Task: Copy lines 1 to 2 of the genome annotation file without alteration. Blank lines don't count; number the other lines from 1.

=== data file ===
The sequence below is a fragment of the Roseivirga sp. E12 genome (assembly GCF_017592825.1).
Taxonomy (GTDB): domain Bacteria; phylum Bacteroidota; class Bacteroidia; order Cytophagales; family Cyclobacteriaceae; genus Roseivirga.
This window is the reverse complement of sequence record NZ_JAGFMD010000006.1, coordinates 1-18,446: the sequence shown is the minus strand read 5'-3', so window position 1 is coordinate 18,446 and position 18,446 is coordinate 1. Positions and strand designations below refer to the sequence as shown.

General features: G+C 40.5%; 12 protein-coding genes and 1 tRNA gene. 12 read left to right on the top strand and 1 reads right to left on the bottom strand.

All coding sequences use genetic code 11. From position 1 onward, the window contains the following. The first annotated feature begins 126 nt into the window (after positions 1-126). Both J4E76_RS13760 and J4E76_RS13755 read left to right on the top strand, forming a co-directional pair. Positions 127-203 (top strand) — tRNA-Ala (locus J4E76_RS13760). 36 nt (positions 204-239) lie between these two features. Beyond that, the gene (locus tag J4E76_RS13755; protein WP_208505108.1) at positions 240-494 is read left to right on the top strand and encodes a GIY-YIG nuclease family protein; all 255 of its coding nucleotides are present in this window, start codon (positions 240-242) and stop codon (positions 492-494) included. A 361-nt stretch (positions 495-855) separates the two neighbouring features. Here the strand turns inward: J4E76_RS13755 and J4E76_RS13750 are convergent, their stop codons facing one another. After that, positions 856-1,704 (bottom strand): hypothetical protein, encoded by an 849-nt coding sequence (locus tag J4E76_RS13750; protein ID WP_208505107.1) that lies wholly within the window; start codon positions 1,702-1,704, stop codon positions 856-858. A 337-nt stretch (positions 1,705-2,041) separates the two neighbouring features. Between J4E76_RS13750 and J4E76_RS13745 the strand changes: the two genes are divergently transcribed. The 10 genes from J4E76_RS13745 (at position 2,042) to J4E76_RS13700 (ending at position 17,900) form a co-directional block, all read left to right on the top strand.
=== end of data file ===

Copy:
The sequence below is a fragment of the Roseivirga sp. E12 genome (assembly GCF_017592825.1).
Taxonomy (GTDB): domain Bacteria; phylum Bacteroidota; class Bacteroidia; order Cytophagales; family Cyclobacteriaceae; genus Roseivirga.